Jaguar Land Rover set to end chip shortage

A global shortage of solid-state computer chips has caused shutdowns at the Jaguar Land Rover plant in Halewood – but the end of the problem is now in sight. Tony McDonough Reports

Computer chip shortage forced production shutdowns at Halewood

Car maker Jaguar Land Rover (JLR) has suffered huge disruption at its Halewood, Merseyside plant due to a global shortage of computer chips, but a resolution could be near.

JLR employs around 3,700 people at the plant that assembles the Land Rover Discovery Sport and Range Rover Evoque models. But as recently as the end of October, there was a weeklong production shutdown, and it wasn’t the first.

The company has experienced similar problems at its other UK factories in the West Midlands and at facilities around the world. Other automakers are also suffering. Stellantis, owner of the Vauxhall plant in Ellesmere Port, also experienced a significant slowdown in production.

JLR last week reported a drop in quarterly sales and a pre-tax loss of £ 302million, blaming the current global chip shortage. He says global demand for his products remains strong, but the chip shortage meant he was unable to ship enough cars. In the summer, it was reported that the waiting list for company cars could last up to a year.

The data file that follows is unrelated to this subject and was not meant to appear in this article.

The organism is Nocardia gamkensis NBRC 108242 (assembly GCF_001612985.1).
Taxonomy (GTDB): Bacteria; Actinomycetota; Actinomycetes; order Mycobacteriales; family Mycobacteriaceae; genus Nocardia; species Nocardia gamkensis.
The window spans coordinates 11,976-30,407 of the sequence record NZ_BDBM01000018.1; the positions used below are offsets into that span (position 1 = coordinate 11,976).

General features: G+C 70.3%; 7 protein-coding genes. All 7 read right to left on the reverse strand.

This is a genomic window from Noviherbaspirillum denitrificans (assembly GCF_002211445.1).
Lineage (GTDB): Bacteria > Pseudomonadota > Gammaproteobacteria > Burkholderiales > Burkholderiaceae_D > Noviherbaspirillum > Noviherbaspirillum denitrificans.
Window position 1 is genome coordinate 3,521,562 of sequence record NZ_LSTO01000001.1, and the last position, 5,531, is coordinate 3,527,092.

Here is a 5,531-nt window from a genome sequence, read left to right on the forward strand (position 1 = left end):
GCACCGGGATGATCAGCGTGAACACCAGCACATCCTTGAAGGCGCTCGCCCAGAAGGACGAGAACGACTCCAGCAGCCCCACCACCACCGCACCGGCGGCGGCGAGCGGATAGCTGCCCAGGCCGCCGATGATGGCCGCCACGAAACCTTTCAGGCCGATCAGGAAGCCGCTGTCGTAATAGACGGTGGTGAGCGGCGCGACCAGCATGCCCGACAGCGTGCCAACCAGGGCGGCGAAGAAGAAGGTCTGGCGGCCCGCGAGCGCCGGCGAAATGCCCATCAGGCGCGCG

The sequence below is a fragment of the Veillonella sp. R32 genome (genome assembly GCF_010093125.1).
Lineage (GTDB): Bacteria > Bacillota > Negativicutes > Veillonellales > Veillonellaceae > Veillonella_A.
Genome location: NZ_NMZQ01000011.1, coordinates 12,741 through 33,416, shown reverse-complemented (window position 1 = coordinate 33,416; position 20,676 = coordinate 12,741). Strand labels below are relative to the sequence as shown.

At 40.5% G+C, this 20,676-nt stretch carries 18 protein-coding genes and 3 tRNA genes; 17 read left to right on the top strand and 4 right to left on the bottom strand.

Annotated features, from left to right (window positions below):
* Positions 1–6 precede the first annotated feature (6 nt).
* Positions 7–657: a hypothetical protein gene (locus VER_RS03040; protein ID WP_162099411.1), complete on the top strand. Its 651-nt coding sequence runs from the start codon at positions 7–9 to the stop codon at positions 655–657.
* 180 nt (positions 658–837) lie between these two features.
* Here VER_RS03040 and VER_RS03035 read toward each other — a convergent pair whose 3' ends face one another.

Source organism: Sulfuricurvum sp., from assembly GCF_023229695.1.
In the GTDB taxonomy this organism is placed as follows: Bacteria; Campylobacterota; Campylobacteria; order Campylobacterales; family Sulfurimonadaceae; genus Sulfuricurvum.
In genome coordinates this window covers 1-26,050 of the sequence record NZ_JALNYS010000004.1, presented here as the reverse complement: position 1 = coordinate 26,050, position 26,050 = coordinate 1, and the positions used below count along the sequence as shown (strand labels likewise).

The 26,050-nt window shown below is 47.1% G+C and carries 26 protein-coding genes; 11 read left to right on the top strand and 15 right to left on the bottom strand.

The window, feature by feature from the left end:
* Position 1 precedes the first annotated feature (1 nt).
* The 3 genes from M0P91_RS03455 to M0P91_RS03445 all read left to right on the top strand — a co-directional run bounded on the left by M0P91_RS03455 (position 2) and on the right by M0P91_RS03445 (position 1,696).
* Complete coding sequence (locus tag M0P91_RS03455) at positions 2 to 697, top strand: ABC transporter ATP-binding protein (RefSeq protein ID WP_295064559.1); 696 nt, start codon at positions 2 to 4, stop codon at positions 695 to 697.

Digital vehicle systems control everything from engine management to driver aids, including satellite navigation systems, on-board cameras, and radio and communications devices. But this reliance on technology has created a new crisis for the auto industry as it still tries to recover from the COVID-19 pandemic.

When the pandemic started in early 2020 at chip factories, especially in the Far East in countries like Taiwan, the pandemic caused factories to shut down. At first, this was not so much of a problem as a drop in orders from manufacturers eased the pressure on demand.

However, as more people were sent home to work, the demand for laptops and other home technology began to soar. The demand for semiconductor chips suddenly increased and the industry was unable to meet it. A fire at a Japanese semiconductor manufacturing plant for the automotive industry has exacerbated the shortage.

In the short term, JLR says the semiconductor shortage remains “dynamic” and difficult to predict. However, he says he expects a gradual recovery from the second half of his fiscal year in 2022.

The company says it is now working more closely with semiconductor and tier one vendors to address the shortage. In a statement, he said: “Although supply remains limited, the company will continue to take mitigating measures.”

He added that this included “prioritizing the production of higher-margin vehicles for the available supply of semiconductors and tightly managing costs to lower the company’s break-even point.”

Thierry Bolloré, Managing Director of JLR, said: “The global semiconductor shortage remains a challenge, but I am happy to see that the actions we have taken are reducing the impact. With strong customer demand and a record backlog, we are well positioned to return to strong financial performance as the semiconductor supply begins to improve.

Source link

About Michael Sample

Check Also

Dacia Duster test: a bunch of cars, for not a lot of money

AAccording to an obviously selfish survey commissioned by Dacia, drivers dislike “unnecessary” technology in their …

Leave a Reply

Your email address will not be published. Required fields are marked *